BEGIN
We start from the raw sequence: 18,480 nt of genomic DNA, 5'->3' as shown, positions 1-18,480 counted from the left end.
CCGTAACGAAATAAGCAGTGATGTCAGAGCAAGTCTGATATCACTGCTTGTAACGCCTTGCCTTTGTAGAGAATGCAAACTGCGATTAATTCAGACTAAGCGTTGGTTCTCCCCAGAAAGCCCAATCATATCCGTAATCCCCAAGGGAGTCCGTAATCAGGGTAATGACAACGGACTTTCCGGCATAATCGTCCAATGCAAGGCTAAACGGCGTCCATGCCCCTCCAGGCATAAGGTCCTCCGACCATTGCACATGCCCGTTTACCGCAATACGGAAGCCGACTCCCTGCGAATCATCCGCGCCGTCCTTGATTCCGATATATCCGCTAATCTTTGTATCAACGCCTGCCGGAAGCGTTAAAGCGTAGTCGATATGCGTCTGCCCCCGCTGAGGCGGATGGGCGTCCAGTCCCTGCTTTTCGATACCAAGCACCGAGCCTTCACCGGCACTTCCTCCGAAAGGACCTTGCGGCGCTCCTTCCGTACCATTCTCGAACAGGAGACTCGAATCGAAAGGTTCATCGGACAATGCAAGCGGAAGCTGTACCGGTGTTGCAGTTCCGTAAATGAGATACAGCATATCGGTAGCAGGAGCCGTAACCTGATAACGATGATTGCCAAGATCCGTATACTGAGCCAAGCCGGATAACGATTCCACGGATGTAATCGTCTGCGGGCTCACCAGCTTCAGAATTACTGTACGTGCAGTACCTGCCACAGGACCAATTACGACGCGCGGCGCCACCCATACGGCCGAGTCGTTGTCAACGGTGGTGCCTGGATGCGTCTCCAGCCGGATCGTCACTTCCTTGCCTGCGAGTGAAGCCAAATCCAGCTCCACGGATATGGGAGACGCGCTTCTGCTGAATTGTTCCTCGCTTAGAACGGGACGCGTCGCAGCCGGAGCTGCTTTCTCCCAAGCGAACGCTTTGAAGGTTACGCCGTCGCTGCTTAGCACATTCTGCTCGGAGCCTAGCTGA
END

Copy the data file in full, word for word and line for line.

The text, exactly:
We start from the raw sequence: 18,480 nt of genomic DNA, 5'->3' as shown, positions 1-18,480 counted from the left end.
CCGTAACGAAATAAGCAGTGATGTCAGAGCAAGTCTGATATCACTGCTTGTAACGCCTTGCCTTTGTAGAGAATGCAAACTGCGATTAATTCAGACTAAGCGTTGGTTCTCCCCAGAAAGCCCAATCATATCCGTAATCCCCAAGGGAGTCCGTAATCAGGGTAATGACAACGGACTTTCCGGCATAATCGTCCAATGCAAGGCTAAACGGCGTCCATGCCCCTCCAGGCATAAGGTCCTCCGACCATTGCACATGCCCGTTTACCGCAATACGGAAGCCGACTCCCTGCGAATCATCCGCGCCGTCCTTGATTCCGATATATCCGCTAATCTTTGTATCAACGCCTGCCGGAAGCGTTAAAGCGTAGTCGATATGCGTCTGCCCCCGCTGAGGCGGATGGGCGTCCAGTCCCTGCTTTTCGATACCAAGCACCGAGCCTTCACCGGCACTTCCTCCGAAAGGACCTTGCGGCGCTCCTTCCGTACCATTCTCGAACAGGAGACTCGAATCGAAAGGTTCATCGGACAATGCAAGCGGAAGCTGTACCGGTGTTGCAGTTCCGTAAATGAGATACAGCATATCGGTAGCAGGAGCCGTAACCTGATAACGATGATTGCCAAGATCCGTATACTGAGCCAAGCCGGATAACGATTCCACGGATGTAATCGTCTGCGGGCTCACCAGCTTCAGAATTACTGTACGTGCAGTACCTGCCACAGGACCAATTACGACGCGCGGCGCCACCCATACGGCCGAGTCGTTGTCAACGGTGGTGCCTGGATGCGTCTCCAGCCGGATCGTCACTTCCTTGCCTGCGAGTGAAGCCAAATCCAGCTCCACGGATATGGGAGACGCGCTTCTGCTGAATTGTTCCTCGCTTAGAACGGGACGCGTCGCAGCCGGAGCTGCTTTCTCCCAAGCGAACGCTTTGAAGGTTACGCCGTCGCTGCTTAGCACATTCTGCTCGGAGCCTAGCTGA